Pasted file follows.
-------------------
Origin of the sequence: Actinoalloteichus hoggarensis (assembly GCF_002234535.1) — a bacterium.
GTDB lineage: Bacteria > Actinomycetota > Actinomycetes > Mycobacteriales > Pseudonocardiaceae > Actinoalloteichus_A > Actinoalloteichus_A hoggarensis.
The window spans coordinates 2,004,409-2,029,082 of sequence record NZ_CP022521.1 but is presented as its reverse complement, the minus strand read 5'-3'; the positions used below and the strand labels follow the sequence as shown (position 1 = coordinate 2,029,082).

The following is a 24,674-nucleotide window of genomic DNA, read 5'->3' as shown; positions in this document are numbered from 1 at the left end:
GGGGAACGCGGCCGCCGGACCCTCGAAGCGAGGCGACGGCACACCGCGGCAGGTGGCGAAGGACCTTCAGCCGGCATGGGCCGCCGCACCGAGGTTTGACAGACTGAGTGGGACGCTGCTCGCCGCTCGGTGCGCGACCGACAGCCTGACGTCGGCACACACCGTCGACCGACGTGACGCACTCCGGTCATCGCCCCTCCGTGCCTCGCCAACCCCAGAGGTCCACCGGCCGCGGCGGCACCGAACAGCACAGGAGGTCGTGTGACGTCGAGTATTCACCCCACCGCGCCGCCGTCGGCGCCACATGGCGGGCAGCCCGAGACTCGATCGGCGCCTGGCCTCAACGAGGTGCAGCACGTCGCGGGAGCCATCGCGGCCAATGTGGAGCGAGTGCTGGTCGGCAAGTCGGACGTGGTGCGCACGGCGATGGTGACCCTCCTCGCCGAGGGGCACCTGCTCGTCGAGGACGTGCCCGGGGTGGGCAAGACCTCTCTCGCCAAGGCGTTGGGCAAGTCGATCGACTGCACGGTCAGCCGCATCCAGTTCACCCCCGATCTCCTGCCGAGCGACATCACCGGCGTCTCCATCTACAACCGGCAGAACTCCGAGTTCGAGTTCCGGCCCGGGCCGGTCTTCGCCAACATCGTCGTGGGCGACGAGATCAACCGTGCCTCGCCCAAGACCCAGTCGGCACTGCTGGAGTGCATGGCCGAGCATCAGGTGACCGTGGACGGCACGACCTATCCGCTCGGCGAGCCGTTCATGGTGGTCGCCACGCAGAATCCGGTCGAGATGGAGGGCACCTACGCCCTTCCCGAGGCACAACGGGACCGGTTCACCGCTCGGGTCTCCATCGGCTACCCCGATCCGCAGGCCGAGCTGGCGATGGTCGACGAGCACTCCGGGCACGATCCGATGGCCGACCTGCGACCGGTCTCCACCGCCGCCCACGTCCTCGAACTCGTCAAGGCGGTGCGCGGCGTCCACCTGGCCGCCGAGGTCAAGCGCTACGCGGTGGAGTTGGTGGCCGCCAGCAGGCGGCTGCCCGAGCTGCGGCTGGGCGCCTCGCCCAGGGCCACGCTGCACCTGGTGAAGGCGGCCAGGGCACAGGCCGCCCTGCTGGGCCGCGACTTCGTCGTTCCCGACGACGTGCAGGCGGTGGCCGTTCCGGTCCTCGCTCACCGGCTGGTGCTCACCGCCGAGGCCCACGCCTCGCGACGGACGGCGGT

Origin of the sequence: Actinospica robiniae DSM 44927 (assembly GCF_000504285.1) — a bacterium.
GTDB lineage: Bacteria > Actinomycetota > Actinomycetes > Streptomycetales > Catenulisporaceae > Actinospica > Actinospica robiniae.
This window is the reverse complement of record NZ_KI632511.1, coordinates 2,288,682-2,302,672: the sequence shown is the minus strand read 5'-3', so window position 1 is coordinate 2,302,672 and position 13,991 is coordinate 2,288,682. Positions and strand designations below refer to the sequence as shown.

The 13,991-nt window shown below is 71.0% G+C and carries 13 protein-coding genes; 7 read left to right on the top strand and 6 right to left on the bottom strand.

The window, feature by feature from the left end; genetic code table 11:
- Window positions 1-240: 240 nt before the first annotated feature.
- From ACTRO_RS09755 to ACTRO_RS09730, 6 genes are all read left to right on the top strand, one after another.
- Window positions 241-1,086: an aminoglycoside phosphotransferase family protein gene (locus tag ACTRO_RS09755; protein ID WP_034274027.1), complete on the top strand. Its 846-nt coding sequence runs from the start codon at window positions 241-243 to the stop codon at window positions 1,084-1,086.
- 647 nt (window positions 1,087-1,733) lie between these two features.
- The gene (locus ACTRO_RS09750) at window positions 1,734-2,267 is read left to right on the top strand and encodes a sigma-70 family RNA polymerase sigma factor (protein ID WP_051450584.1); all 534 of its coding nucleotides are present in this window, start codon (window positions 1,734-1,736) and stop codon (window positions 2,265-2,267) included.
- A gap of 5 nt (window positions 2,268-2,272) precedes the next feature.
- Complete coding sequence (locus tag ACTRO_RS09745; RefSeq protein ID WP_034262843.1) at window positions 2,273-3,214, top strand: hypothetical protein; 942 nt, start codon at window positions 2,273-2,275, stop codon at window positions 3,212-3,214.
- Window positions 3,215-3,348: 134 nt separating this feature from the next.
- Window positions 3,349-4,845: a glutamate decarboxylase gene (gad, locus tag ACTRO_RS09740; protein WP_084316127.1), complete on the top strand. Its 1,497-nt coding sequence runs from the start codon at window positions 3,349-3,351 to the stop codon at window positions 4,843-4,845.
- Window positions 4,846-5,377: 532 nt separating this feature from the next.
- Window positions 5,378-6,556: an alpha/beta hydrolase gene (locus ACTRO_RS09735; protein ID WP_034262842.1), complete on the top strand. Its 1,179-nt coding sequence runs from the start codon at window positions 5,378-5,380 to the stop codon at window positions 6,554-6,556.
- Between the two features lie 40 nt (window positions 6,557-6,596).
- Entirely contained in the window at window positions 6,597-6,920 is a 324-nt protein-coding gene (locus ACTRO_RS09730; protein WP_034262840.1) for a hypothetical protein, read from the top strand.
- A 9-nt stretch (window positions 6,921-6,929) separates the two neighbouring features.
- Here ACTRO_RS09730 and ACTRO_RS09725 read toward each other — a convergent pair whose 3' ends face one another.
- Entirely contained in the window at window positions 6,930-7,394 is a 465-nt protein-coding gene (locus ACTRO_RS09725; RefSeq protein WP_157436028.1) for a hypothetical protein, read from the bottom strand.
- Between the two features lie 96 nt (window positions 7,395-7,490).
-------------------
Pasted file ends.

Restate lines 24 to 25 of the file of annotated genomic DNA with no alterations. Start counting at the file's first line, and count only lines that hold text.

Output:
- A 9-nt stretch (window positions 6,921-6,929) separates the two neighbouring features.
- Here ACTRO_RS09730 and ACTRO_RS09725 read toward each other — a convergent pair whose 3' ends face one another.